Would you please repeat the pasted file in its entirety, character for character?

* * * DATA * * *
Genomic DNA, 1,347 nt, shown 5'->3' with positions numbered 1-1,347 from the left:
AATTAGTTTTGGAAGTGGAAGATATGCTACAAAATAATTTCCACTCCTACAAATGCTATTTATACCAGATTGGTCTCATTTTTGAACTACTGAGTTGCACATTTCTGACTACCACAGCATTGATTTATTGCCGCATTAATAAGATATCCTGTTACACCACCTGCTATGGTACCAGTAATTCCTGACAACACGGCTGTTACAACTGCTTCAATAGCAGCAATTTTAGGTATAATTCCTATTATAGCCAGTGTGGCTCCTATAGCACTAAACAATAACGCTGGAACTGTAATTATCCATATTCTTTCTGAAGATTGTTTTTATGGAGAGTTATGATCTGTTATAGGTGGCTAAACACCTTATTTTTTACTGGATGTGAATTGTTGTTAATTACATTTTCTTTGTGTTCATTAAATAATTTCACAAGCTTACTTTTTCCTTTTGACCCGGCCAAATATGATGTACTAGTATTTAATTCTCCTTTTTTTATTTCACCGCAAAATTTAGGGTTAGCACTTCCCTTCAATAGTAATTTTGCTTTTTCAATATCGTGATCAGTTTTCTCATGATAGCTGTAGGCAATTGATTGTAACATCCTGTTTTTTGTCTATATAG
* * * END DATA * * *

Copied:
Genomic DNA, 1,347 nt, shown 5'->3' with positions numbered 1-1,347 from the left:
AATTAGTTTTGGAAGTGGAAGATATGCTACAAAATAATTTCCACTCCTACAAATGCTATTTATACCAGATTGGTCTCATTTTTGAACTACTGAGTTGCACATTTCTGACTACCACAGCATTGATTTATTGCCGCATTAATAAGATATCCTGTTACACCACCTGCTATGGTACCAGTAATTCCTGACAACACGGCTGTTACAACTGCTTCAATAGCAGCAATTTTAGGTATAATTCCTATTATAGCCAGTGTGGCTCCTATAGCACTAAACAATAACGCTGGAACTGTAATTATCCATATTCTTTCTGAAGATTGTTTTTATGGAGAGTTATGATCTGTTATAGGTGGCTAAACACCTTATTTTTTACTGGATGTGAATTGTTGTTAATTACATTTTCTTTGTGTTCATTAAATAATTTCACAAGCTTACTTTTTCCTTTTGACCCGGCCAAATATGATGTACTAGTATTTAATTCTCCTTTTTTTATTTCACCGCAAAATTTAGGGTTAGCACTTCCCTTCAATAGTAATTTTGCTTTTTCAATATCGTGATCAGTTTTCTCATGATAGCTGTAGGCAATTGATTGTAACATCCTGTTTTTTGTCTATATAG